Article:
The KIAI by Collin Affleck (May 20, 2000)
Noise or Technique
The kiai or “spirit yell” is far more than a simple yell it is a technique that has to be practiced no differently that the technique that it accompanies. It is said that a strong kiai can even be used to stun or intimidate an opponent, preventing an attack. At one time, there was even a martial art known as kiai-jutsu, which focused primarily on the use of the kiai (successful application would require a truly exceptional fighting spirit). It is said that a Karate master can defeat their opponent with only their kiai. In order for your kiai to be perfected you should find a location that you can practice your kiai and make it part of your daily training routine. I have found the car a great place, you can practice on my way to and from work or school.
The kiai has several purposes:
A Proper Kiai
The kiai involves the tensing of the diaphragm and expelling air from the mouth, making a short sharp sound. The sound should be a one syllable sound like "I", "HI" and "EE". You want your kiai to be as short but loud as possible. However, a kiai should not be confused with a yell. A well-executed kiai will not cause the throat to feel to raw, as yelling would. Continued careless kiais can potentially damage your voice or at tire you during a strenuous training session.
The other important part of producing the perfect kiai is good breathing patterns. A kiai is usually appropriate in the middle of an exhausting practice session. This is often when breathing becomes labored, and posture is poor. Your tend to use an upper chest breathing pattern (thoracic), and stoop over in order to get breath back. In fact, this gives the smallest lung volume possible, which doesn’t leave much air to kiai on.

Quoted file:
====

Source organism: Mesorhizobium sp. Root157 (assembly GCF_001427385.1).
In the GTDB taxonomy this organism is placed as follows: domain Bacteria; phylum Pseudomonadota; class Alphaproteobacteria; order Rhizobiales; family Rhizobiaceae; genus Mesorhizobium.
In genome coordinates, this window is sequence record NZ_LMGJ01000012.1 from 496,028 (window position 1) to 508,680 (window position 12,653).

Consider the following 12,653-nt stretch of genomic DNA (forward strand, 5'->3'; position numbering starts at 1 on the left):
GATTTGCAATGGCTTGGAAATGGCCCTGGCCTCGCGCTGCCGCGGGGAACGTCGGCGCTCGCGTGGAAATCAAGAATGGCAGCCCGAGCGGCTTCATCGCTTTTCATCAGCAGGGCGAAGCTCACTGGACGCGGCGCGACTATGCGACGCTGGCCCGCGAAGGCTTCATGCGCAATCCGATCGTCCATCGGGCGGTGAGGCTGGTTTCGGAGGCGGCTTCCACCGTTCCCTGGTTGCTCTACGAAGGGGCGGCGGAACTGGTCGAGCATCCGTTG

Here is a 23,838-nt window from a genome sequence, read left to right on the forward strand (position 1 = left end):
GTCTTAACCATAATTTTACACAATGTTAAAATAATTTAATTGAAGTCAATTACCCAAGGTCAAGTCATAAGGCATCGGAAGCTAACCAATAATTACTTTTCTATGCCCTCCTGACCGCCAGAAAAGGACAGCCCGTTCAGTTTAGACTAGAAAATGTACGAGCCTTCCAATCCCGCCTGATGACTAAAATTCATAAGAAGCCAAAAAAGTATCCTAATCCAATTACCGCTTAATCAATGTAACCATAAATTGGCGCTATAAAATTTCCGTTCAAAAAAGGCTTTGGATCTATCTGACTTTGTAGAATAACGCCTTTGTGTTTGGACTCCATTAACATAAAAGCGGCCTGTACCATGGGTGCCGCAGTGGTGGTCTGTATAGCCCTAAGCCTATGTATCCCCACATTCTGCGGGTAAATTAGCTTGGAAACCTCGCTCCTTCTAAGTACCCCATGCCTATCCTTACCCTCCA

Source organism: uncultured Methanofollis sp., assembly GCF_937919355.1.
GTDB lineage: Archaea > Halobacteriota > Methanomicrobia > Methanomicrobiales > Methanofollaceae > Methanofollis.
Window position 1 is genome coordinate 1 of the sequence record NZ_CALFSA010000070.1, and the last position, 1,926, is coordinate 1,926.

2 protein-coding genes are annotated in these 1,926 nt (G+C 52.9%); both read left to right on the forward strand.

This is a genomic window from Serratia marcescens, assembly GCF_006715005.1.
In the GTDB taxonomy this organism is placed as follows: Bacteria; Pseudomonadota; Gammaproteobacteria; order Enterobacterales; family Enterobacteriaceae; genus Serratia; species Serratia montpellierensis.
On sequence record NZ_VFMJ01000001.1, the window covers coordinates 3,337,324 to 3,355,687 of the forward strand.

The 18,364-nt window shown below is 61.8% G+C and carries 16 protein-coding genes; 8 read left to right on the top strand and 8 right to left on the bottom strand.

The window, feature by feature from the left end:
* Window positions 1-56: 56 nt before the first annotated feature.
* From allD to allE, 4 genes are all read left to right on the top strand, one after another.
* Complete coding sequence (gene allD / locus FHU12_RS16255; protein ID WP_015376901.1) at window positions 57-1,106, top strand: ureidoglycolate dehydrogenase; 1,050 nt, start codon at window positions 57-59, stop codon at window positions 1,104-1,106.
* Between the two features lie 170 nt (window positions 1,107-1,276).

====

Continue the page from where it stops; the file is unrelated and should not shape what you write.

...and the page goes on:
Instead, it is useful to use a diaphragmatic pattern, which increases lung volume, and improves recovery time. To establish diaphragmatic breathing sit up straight with shoulders relaxed. Place your hands on your back at the bottom of your ribcage. As you breathe, try to make your hands move in and out without raising your chest and shoulders, or sticking out your stomach. The goal is to feel that the diaphragm controls your breathing. This will provide more support and control for the kiai, which means is has the potential to be louder.
Using good breathing relaxed shoulders and good voice habits will produce an impressive kiai without causing any damage to you.
When to Kiai
The kiai can be used in several ways. The first and most common is to at the focal point of an attack. The second could be at the focal point of a block. A third version is to kiai prior to the attack to startle your opponent to create an opening. You can also use the kiai to demonstrate spirit.
If the kiai is used in support of an attack the purpose should be to generate more energy. You should also use the kiai to focus this newly generated energy. In a Kata you will usually kiai on a finishing technique.
When the kiai is used to focus a block you should have the same mental and physical focus that you would have in an attacking technique. If the block is applied in the proper manner with the proper focus it should have the ability to stop the attack of your opponent. This type of block is used most often in a where the defender is attacking with the block. An example of this is seen in Zen-shin-kotai where the soto-uke is used as both a block and an attack.
The kiai can also be used successfully to surprise an opponent to create an opening. This done by using the kiai to surprise the opponent, when surprised they will “freeze” for a brief moment. You MUST attack during the brief moment if you wish to utilize this technique.
The kiai is also used to demonstrate spirit. If witnessed, a proper kiai shows the fighting spirit in the student. The student can also draw energy from the kiai during a workout. The kiai can help drive the student past the previous mental limits that existing.
A quote by Master Funakoshi Gichin sums up why and how we kiai better that any other text that I have read on the subject.
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